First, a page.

Sheldon considers his origin (0, 0, 0) intransgressible, and beyond his origin certain habitual constants are required to maintain his absoluteness. With difficulty, he can integrate new variables into his sphere, accept with loose limitations some new object or information, but the stress—the effort—required to integrate these new variables is with few exceptions not worth the expenditure of energy, because if those variables are ever removed from Sheldon's closed system of existence, his system will—will surely—
His mother would put it another way. "Shelly," she would say, "what you're afraid of ain't change. What you're afraid of is heartbreak."
Amy moves away.
Sheldon does not miss her.
Amy moves away.
That most of Sheldon's routines remain unchanged is inconsequential.
He takes to invading Penny's apartment again, and she (more or less) lets him. "Bring your own spoon," she tells him one night, and he shows up at her door, confused but obedient, carrying a wooden cooking utensil. "Not that kind of spoon," she says, and sends him back to his apartment, aware that using any of her flatware will require that most of the evening be devoted to sanitation rituals. He returns with a metal teaspoon from his own, separate drawer, the one with the UV lights, the one that Leonard is not allowed to touch. Penny lets him in, shows him the ice cream carton, shows him how it remains sealed, how she's kept it in the freezer at the appropriate temperature, tells him that she bought it at the gas station around the corner and brought it immediately home. "And it was cold outside, so," she says. "No chance to thaw."
"Acceptable," Sheldon says, and then adds, because Amy believed the manners were a droll but necessary social lubricant (in this as in few things she had been in concordance with his mother), "Thank you."
And so it is Penny and not Leonard who fulfills the function of best friend (requirements: ability to drive, flexible sense of morality, affinity for Batman; duties: solace in the face of illness, companionship at midnight releases, driving). Penny says it's okay, that they can get over their broken hearts together, that this is what friends do, that they should make margaritas, that they'll get over it eventually, that Amy and Leonard don't know what they're missing. Penny says...much.
"The common social paradigm dictates that you and I hate one another, though," Sheldon points out. He is on his second carton of Ben and Jerry's, and is feeling dangerously gluttonous. "You, as Amy's best friend, and I, as Leonard's best friend, are under the social contract natural enemies."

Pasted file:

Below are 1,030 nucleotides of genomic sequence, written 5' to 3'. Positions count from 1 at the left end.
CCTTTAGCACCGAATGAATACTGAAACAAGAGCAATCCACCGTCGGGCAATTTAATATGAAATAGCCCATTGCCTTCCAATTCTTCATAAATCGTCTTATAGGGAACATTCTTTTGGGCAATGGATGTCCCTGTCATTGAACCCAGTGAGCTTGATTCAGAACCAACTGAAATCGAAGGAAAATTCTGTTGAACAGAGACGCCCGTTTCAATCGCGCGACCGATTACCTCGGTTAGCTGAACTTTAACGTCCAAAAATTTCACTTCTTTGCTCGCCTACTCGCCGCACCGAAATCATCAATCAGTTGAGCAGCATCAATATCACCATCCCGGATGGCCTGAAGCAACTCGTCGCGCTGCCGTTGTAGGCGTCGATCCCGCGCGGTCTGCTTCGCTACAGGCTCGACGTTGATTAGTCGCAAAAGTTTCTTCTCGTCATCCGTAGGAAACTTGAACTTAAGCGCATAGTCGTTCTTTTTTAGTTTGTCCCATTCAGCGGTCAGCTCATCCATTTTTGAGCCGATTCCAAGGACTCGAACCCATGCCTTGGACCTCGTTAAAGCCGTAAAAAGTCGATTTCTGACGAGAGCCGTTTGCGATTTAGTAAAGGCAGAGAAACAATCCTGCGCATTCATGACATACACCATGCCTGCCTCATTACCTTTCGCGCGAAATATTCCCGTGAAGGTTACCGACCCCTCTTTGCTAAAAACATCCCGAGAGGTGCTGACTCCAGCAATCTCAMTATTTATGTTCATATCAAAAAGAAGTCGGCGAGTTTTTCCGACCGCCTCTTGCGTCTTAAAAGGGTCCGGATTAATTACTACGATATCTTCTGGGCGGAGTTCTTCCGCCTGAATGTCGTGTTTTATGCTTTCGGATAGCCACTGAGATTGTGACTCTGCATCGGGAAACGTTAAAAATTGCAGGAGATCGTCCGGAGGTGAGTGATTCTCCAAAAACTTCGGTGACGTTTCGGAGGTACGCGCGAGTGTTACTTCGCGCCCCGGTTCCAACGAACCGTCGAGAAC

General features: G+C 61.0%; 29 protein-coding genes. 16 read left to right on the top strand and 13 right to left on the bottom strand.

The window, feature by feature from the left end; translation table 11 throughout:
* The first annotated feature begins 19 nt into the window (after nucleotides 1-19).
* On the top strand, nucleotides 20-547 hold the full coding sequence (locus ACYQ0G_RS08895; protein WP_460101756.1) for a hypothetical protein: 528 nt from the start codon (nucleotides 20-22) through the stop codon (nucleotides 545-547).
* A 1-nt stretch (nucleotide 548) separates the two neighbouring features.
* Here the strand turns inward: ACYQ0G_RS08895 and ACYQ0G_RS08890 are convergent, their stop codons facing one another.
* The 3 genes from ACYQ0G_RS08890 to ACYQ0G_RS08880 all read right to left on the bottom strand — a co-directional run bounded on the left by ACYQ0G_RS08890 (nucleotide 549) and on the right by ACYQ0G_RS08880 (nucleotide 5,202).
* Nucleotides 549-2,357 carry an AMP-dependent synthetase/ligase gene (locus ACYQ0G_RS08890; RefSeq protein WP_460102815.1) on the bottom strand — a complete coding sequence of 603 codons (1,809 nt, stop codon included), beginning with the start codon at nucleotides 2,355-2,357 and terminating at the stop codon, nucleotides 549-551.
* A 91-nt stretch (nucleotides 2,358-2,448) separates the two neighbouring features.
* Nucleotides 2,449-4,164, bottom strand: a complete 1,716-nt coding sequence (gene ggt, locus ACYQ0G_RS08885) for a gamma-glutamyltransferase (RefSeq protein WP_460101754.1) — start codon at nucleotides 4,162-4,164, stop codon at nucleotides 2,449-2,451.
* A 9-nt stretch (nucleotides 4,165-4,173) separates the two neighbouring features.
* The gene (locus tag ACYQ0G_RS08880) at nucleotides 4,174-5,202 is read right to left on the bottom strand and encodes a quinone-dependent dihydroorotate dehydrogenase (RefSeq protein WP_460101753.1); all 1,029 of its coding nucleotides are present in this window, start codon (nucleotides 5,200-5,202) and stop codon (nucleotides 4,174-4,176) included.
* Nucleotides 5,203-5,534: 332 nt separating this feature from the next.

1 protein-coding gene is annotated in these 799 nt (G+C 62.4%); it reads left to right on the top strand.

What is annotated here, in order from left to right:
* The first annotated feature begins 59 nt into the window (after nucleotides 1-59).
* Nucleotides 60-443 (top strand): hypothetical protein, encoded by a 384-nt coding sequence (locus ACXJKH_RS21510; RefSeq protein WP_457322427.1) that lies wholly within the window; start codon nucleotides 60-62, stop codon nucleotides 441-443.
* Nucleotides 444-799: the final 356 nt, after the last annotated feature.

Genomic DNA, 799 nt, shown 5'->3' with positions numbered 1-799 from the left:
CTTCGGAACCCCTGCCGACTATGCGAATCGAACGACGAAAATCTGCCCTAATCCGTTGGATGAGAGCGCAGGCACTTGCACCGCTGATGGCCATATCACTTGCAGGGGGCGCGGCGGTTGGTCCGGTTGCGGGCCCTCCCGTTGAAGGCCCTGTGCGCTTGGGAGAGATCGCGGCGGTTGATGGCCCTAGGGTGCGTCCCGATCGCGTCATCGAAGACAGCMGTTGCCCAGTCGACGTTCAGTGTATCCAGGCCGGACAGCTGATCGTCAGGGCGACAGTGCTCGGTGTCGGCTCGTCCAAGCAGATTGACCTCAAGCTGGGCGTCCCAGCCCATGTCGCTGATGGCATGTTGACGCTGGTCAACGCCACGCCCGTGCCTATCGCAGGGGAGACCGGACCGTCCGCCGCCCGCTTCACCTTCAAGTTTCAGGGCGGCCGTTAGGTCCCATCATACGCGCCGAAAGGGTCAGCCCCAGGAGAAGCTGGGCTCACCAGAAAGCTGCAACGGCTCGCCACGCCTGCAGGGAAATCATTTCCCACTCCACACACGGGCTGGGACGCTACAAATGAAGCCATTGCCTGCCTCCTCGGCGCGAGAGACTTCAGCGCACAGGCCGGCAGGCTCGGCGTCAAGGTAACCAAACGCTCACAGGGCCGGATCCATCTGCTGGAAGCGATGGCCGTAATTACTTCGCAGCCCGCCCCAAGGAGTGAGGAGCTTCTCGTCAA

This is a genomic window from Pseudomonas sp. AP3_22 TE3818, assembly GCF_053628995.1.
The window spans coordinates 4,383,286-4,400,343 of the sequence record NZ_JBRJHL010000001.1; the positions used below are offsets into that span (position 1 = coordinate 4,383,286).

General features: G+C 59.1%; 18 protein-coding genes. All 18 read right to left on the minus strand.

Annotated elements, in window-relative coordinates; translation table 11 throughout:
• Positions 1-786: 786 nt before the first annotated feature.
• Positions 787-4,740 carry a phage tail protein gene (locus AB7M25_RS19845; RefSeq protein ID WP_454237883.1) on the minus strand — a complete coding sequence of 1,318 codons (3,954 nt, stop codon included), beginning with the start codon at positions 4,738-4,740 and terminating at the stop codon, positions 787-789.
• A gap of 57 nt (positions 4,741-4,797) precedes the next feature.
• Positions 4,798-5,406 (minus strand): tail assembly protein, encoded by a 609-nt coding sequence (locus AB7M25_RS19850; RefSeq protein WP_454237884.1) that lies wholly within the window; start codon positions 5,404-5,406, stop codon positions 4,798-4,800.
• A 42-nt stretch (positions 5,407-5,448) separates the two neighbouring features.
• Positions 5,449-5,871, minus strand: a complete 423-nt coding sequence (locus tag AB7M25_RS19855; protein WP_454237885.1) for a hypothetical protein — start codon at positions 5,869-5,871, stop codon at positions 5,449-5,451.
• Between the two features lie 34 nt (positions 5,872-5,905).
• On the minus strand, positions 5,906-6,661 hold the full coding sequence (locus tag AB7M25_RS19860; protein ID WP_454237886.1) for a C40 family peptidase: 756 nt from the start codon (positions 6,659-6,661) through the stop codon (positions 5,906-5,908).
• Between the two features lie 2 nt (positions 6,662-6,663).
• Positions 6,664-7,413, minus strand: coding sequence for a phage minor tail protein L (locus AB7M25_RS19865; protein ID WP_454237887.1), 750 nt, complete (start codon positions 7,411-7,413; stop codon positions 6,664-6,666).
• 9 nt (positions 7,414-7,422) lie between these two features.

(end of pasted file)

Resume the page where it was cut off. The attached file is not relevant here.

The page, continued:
"Well, yeah, I guess that's true," Penny says, sucking the last drops of Americone Dream from her spoon (plastic, lime green, of dubious hygiene and origin). "But hey, you and I were friends before I ever went out with Leonard, right? That takes precedence."
"Does it?" Sheldon says. He doesn't intend to be dubious, but some measure of skepticism must express itself on his features, because Penny scowls.
"Yes, Sheldon, it does. Because I say so. Look, who's the expert on break-ups here? And no jokes, okay, I don't need to be reminded that I've been dumped thirty—forty—thirty? Oh god." She looks down into her empty carton with such remorse that Sheldon is driven to remove the tequila from the vee of her legs.
After a moment of consideration, he applies the tequila to his own ice cream. Liberally.
It makes Penny laugh.
He makes Penny laugh.
"It's gonna be fine, okay?" Penny says. "Leonard and I will go back to being friends, and you and Amy—well, god only knows with you and Amy, maybe you'll manage to be friends or maybe you'll be one of those weird couples who is super awkward and pretends they aren't or maybe you'll hate each other or maybe one of you will build a time machine and travel back in time and make it so you were never in a relationship, oh my god, Sheldon, if you built a time machine you have to let me borrow it."
Sheldon's first bite of his ice cream cocktail is biting; after he chokes it down, he feels queasy. "If I build a time machine," he says, "I feel it would be irresponsible to let anyone use it. We can't know what the repercussions of changing the timeline would be."
"Liar," says Penny. "Hey, pass the tequila."
He passes her the tequila. She empties it into her empty carton and says, "Whoops. Didn't think that one through."
"Penny, I'm perfectly serious," he says. (Tequila is alcohol, alcohol a disinfectant. He can share disinfectants, it won't kill him.) "I might change it so I'd never been born—or so Leonard Nimoy had never been born, can you imagine? The smallest interference could have catastrophic consequences."
"Liar," she says again. "You aren't perfectly anything." (Sheldon takes offense at this, but Amy liked to point out that the better part of valor was discretion. Instead of voicing his offense, he takes another bite of his chocolate tequila frozen cream.)
Sheldon seizes that moment to contemplate his failures, both personal and professional. As a man he is not given to (humility) denial of his talents, but even the hardiest of egos is forced to reconsider when he has crashed through so many opportunities with such public and enthusiastic self-destruction. It started when the discovered the new element through error—or, no, perhaps when he lost the esteem of the NSF after that fiasco in the Arctic, 'existence of monopoles' indeed—or earlier, when the government took away his yellowcake uranium—